Poetry: Selections from Josh Gaydos

before giving in

the canary siding of the cookie cutter house
had turned to pale lemons
picked by platinum blondes with picnic baskets,
they would be discarded post photo-op,
to go from green to yellow
back to green
decomposing under pointed lamppost buzz,
the lit cube could not avoid
vivid awareness of the
four a.m. light blue lunacy,
my stumbling to the back door

I wake up midday
to my sister flickering a trifold
through the window
as she catches the sun in the driveway

I dwell on how
I must be squandering
this hurry to nowhere,
the skyscrape and paydirt circuit
frozen food aisles, the mileage
plastic country crock containers
and the light bulbs
that microwave the butter melt

father had a healthcare mattress
stuffed with dollar bills,
once he took a ricochet from a nail gun
off of a plate bearing
the nail coiled around safety goggles
and dug into the pulse of his right cheek,
but that fiery sting holds nothing
to mother’s begging
to not be here anymore

it was summertime
and the days were drunk like a
windshield wipe

I left strapped in a burgundy seatbelt
matching the cushion,
riddled with burn holes like birdshot,
the sun ate the pavement
through the flatlining states

Governor Foghorn Leghorn
whimpered up and down the leg of
utility men at the dinner table,
his vermouth gullet draining public radio mixers,
his pelican pouch sucking the water supply
from schools off I-95,
his cartoon face stenciled on
with white lightning hair greased

he dabbed his eyes with a silk handkerchief
when I waved goodbye

tap water here tastes the same,
the gravity would pull
wildfire satellites and
igneous meteors from the outer-bounds

I carved their faces in the hills
and I accentuated the scar on his cheek

the envelope, no, the postcard home
would have to not be as cheery as I
really was, perhaps black and white
or a somber painting shrunk

the progress of the west
was huddled under evergreens
with grounded Heinekens catching
the neon of the driftwood motel,
casting the same shadows
as those I had been running from

First Snow ’21

red gummy bear in snow salt
cracked when kicked
on my way to an
open mic in the city

my first time walking there
I saw a naked woman
covered in silver paint
laying on the sidewalk

and just after I passed her
a man in all that he owned
grabbed her collection bucket
and ran,
and she chased him
her bare feet slapping the asphalt

and I watched her run after him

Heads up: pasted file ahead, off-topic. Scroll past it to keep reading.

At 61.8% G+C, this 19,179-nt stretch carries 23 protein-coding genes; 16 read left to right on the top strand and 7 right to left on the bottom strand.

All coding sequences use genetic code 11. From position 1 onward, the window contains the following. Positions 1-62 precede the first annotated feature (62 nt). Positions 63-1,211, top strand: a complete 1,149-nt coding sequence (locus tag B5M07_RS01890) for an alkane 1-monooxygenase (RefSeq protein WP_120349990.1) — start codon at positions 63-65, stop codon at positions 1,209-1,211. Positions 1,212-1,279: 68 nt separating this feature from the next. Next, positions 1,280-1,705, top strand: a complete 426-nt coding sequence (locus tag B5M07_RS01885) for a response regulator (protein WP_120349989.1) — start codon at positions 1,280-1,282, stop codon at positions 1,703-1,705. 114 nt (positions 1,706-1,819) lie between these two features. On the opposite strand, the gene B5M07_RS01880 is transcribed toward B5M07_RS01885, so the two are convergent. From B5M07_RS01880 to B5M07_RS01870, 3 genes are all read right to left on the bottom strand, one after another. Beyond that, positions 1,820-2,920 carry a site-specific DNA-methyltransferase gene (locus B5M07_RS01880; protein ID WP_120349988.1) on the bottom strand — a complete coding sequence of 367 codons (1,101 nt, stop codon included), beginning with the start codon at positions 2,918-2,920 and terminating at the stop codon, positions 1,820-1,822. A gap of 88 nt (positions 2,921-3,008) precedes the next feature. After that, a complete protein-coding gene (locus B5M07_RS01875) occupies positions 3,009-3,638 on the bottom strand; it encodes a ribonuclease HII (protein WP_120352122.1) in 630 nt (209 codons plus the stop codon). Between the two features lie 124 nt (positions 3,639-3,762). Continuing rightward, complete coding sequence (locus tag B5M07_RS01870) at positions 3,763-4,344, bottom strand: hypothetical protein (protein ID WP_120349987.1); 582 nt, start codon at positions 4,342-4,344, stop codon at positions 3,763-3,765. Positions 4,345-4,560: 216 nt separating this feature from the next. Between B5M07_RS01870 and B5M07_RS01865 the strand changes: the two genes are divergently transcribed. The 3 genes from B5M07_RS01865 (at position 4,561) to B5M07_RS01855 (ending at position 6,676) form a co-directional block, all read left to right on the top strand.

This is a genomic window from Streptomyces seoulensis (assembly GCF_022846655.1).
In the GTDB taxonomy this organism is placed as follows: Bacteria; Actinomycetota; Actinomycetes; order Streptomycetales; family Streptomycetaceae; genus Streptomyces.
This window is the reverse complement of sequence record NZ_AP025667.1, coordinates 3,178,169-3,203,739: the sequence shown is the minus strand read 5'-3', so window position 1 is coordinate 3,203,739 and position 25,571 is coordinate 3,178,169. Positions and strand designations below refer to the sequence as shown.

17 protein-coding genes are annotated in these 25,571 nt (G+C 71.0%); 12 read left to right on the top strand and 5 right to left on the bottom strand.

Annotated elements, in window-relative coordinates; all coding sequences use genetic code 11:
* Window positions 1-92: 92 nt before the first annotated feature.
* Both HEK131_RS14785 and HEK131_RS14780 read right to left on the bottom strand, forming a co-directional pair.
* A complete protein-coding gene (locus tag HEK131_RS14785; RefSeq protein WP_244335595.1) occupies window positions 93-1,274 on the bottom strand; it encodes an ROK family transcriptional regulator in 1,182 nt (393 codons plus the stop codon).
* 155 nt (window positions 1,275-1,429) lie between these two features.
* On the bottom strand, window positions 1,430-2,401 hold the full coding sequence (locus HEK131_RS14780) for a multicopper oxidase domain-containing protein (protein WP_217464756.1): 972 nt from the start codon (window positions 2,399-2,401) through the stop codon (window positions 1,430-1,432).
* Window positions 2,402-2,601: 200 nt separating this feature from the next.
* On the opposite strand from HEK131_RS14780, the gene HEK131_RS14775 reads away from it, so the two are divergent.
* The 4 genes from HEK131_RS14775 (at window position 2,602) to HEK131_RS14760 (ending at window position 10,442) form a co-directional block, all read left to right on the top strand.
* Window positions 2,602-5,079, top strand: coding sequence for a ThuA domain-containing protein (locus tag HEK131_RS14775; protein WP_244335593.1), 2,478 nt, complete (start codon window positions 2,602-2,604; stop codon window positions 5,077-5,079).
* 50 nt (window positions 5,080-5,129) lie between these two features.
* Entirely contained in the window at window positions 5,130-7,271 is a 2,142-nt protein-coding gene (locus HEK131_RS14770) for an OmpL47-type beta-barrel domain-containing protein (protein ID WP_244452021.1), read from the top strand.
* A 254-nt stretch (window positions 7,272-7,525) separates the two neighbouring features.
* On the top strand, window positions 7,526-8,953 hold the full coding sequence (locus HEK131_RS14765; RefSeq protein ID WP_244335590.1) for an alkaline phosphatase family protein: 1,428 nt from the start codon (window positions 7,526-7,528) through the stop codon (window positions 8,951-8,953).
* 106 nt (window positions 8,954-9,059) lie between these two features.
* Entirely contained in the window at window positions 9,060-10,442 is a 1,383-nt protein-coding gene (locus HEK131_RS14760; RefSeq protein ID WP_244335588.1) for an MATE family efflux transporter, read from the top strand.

and I thought
should something be done about this?
is this a test from some divine source
that I’ll soon fail, now bound to return
to that test again, in this life
or the next?

how much had she collected in that bucket,
lathering on that silver and laying
with her limbs extended
just past rush hour
on the corner of California street?
would those bills and coins be weighed
against my heart?

she still makes an occasion
of tapping my shoulder,
and when I don’t turn,
whispering in my ear while I’m in meetings
leaving silver chin prints on my blazer,
leaving paint running down my cheek

I’ll see her draped over the corner chair
as I roll my cart to the dryer wall
at the laundromat, eyeing me
and otherwise motionless
as I shove the comforter in

Starlit Sellout

paying the morning
for numbing last night,
a beanie hungover my head
as you redefine your eyelids
in the corner mirror before
getting dressed in some impression
that won’t too entice or offend
with your consumers commuting in
on fiery rail lines, extending the block,
Cleopatra in a parka and the selling of skin,
us against the wilderness,
a billboard against the steel,
you’re a starlet, I’m a sellout,
writing on our warped bed

I’ve eaten our love and turned my stomach
to a dime novel
with the hopes to buy a bronco
and some land,
and you’ve picked up a gig with big pharma
for the parade,
you’re a smiling needle waving to the kids,
I’m a shiny boot street crier
shouting about the percent of the percent
of the percent of our profits backing
some embellished cause,
I’ve learned a dance for the utility men and
you’re starlit, I’m a sellout
writing on this warped bed

Driving Between Jobs

driving the drunken for Sunday’s pocket change without tax, without tithe, I would try
to not live out yesterdays

a light rain came concealed,
wind carried, made without measure,
I’d drink it, microwaved or pressure-cooked,
just the same, self swallowed

hollow how are yous,
I’m the late night captain,
the therapist, the silence,
driving with care
from the airport to Arvada

shaving caused breakouts and Nair
was an unneeded expense, so I wore a hat
and took scissors to my beard

I bowed each morning on carpet stains
in a redefined devotion
I’d abandon by May

without getting out verse
it would appear
upon the metal and rock
sifted through at the bottom
of the gaps I’d vacuum
at the car wash,
burning an hour’s pay

Josh Gaydos (he/him) is a self-taught poet who currently resides in Colorado. He has been published in Barren Magazine, Door Is A Jar Literary Magazine, Roi Fainéant Press, South Broadway Ghost Society, and streetcake magazine.